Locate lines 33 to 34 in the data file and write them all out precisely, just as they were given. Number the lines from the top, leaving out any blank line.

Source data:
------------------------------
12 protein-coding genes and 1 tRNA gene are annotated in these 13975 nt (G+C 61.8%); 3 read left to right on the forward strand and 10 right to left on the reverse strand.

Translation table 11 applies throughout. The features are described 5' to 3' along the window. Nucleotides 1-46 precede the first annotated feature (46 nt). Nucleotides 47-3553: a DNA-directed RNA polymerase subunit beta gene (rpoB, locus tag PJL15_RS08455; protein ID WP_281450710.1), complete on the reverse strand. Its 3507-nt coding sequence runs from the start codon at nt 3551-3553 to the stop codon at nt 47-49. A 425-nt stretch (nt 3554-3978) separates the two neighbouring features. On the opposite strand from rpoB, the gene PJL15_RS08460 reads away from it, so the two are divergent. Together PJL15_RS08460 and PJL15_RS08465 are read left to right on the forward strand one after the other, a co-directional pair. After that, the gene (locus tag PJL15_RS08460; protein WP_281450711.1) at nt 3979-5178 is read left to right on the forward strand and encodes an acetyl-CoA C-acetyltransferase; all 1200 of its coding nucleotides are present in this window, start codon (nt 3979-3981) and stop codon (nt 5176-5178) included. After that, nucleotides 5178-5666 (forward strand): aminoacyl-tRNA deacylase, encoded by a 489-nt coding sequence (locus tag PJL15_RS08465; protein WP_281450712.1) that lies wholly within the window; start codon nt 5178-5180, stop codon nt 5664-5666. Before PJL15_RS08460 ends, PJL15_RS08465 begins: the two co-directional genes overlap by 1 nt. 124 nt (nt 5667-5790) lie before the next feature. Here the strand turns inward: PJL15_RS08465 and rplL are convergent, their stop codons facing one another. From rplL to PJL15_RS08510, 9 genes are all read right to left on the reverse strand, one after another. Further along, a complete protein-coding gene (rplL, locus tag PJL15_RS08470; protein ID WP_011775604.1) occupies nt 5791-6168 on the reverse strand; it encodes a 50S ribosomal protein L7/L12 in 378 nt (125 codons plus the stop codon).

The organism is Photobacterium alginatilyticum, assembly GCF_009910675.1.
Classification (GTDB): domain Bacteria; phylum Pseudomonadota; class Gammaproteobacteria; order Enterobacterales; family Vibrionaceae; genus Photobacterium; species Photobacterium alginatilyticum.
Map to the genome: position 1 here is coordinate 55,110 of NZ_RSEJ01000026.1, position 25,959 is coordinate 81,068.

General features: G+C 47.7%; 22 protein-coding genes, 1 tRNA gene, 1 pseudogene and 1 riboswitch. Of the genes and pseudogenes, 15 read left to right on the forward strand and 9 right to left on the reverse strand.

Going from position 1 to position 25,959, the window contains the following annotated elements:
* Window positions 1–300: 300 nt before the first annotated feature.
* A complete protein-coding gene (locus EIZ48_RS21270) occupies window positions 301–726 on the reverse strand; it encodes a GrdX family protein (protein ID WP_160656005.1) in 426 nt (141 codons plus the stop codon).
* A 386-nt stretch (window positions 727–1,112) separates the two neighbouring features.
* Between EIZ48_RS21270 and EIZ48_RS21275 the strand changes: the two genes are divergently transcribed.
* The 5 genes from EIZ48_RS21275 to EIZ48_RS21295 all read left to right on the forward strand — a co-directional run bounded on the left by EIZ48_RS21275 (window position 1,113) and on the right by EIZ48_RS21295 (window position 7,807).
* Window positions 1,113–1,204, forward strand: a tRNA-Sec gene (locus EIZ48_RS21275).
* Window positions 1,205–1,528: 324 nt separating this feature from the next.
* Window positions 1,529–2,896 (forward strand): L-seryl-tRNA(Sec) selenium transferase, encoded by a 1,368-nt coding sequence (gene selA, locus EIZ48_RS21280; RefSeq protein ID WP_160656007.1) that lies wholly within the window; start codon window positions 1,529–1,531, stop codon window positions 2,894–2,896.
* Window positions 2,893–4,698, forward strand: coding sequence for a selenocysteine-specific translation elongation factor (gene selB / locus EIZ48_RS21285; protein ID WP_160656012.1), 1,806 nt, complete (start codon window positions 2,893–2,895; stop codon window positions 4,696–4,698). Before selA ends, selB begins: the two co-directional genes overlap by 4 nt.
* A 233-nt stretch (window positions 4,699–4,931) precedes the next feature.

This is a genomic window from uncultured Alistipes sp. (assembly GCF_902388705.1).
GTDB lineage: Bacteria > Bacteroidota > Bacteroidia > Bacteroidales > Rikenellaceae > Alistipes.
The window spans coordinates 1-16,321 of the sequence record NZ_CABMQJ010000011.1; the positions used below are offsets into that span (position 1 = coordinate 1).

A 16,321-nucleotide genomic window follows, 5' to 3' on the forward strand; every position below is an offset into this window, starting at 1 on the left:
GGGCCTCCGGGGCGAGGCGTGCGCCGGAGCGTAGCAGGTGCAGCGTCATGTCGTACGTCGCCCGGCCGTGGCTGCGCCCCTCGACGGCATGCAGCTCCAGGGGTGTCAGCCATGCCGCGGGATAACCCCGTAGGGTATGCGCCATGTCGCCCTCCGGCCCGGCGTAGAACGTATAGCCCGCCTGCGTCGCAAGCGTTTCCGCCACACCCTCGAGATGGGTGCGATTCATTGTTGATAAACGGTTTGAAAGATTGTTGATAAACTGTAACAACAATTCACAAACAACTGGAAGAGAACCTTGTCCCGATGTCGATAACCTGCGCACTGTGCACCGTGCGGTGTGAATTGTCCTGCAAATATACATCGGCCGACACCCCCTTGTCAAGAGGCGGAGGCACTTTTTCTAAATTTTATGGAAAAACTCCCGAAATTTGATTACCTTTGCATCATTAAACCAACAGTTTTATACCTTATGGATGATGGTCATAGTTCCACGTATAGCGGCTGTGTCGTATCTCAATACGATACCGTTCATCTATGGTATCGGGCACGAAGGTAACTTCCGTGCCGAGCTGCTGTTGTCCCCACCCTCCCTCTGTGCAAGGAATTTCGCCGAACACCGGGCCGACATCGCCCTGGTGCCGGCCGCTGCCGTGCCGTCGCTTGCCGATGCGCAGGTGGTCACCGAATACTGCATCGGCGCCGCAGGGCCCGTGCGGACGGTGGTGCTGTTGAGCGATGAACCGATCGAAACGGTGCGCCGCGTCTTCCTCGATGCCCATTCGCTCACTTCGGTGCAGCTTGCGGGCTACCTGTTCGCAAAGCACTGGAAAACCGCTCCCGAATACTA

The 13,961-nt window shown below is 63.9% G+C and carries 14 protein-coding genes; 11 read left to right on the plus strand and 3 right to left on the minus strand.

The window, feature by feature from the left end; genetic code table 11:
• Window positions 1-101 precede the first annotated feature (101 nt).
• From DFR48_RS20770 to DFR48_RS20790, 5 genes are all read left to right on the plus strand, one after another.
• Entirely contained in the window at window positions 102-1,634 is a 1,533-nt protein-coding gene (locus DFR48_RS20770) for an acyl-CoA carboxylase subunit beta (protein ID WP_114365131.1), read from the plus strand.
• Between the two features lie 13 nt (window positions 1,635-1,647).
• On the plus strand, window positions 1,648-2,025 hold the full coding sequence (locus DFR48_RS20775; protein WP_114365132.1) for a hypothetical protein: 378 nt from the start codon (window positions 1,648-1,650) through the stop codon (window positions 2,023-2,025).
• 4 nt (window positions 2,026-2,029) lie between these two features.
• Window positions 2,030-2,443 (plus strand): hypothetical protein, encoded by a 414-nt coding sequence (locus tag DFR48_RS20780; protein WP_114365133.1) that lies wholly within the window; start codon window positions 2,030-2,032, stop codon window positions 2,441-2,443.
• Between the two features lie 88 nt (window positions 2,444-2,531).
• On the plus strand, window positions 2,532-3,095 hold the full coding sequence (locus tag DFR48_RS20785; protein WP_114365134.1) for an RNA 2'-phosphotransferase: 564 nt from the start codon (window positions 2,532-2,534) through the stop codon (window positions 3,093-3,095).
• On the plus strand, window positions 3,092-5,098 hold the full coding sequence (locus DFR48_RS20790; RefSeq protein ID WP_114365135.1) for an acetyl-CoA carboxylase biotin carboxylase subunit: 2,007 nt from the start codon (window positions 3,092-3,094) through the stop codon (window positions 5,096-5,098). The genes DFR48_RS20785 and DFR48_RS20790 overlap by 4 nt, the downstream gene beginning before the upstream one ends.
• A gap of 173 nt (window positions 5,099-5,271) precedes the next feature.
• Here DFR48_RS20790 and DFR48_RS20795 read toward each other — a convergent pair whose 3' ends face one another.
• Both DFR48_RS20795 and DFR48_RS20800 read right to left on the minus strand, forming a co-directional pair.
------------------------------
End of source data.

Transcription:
• On the plus strand, window positions 2,532-3,095 hold the full coding sequence (locus tag DFR48_RS20785; protein WP_114365134.1) for an RNA 2'-phosphotransferase: 564 nt from the start codon (window positions 2,532-2,534) through the stop codon (window positions 3,093-3,095).
• On the plus strand, window positions 3,092-5,098 hold the full coding sequence (locus DFR48_RS20790; RefSeq protein ID WP_114365135.1) for an acetyl-CoA carboxylase biotin carboxylase subunit: 2,007 nt from the start codon (window positions 3,092-3,094) through the stop codon (window positions 5,096-5,098). The genes DFR48_RS20785 and DFR48_RS20790 overlap by 4 nt, the downstream gene beginning before the upstream one ends.